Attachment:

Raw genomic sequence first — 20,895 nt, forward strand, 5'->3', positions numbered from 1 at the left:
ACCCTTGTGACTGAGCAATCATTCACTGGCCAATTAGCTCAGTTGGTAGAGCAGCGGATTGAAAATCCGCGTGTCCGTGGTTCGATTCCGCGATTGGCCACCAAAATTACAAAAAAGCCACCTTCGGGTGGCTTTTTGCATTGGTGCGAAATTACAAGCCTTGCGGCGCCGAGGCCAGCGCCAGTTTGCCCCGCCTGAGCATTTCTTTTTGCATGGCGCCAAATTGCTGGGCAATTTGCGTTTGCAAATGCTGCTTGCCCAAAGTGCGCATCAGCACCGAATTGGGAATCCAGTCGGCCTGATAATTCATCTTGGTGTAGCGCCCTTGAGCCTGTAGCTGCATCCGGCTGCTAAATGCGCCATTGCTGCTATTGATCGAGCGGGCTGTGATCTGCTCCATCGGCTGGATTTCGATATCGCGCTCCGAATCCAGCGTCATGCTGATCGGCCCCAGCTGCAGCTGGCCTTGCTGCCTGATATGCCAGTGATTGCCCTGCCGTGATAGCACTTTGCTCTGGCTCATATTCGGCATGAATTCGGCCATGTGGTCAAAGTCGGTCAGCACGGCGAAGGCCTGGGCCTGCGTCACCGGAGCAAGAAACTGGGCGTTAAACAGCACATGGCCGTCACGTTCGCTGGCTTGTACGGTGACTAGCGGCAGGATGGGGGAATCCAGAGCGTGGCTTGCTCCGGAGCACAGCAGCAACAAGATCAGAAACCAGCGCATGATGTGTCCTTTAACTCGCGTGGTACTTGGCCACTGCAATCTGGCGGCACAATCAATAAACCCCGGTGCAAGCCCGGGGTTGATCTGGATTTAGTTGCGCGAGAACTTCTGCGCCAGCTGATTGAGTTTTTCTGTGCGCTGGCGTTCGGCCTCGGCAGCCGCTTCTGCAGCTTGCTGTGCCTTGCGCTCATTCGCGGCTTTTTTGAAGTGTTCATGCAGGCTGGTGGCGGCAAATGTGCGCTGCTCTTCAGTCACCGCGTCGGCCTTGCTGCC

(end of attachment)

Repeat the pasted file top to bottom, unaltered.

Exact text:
Raw genomic sequence first — 20,895 nt, forward strand, 5'->3', positions numbered from 1 at the left:
ACCCTTGTGACTGAGCAATCATTCACTGGCCAATTAGCTCAGTTGGTAGAGCAGCGGATTGAAAATCCGCGTGTCCGTGGTTCGATTCCGCGATTGGCCACCAAAATTACAAAAAAGCCACCTTCGGGTGGCTTTTTGCATTGGTGCGAAATTACAAGCCTTGCGGCGCCGAGGCCAGCGCCAGTTTGCCCCGCCTGAGCATTTCTTTTTGCATGGCGCCAAATTGCTGGGCAATTTGCGTTTGCAAATGCTGCTTGCCCAAAGTGCGCATCAGCACCGAATTGGGAATCCAGTCGGCCTGATAATTCATCTTGGTGTAGCGCCCTTGAGCCTGTAGCTGCATCCGGCTGCTAAATGCGCCATTGCTGCTATTGATCGAGCGGGCTGTGATCTGCTCCATCGGCTGGATTTCGATATCGCGCTCCGAATCCAGCGTCATGCTGATCGGCCCCAGCTGCAGCTGGCCTTGCTGCCTGATATGCCAGTGATTGCCCTGCCGTGATAGCACTTTGCTCTGGCTCATATTCGGCATGAATTCGGCCATGTGGTCAAAGTCGGTCAGCACGGCGAAGGCCTGGGCCTGCGTCACCGGAGCAAGAAACTGGGCGTTAAACAGCACATGGCCGTCACGTTCGCTGGCTTGTACGGTGACTAGCGGCAGGATGGGGGAATCCAGAGCGTGGCTTGCTCCGGAGCACAGCAGCAACAAGATCAGAAACCAGCGCATGATGTGTCCTTTAACTCGCGTGGTACTTGGCCACTGCAATCTGGCGGCACAATCAATAAACCCCGGTGCAAGCCCGGGGTTGATCTGGATTTAGTTGCGCGAGAACTTCTGCGCCAGCTGATTGAGTTTTTCTGTGCGCTGGCGTTCGGCCTCGGCAGCCGCTTCTGCAGCTTGCTGTGCCTTGCGCTCATTCGCGGCTTTTTTGAAGTGTTCATGCAGGCTGGTGGCGGCAAATGTGCGCTGCTCTTCAGTCACCGCGTCGGCCTTGCTGCC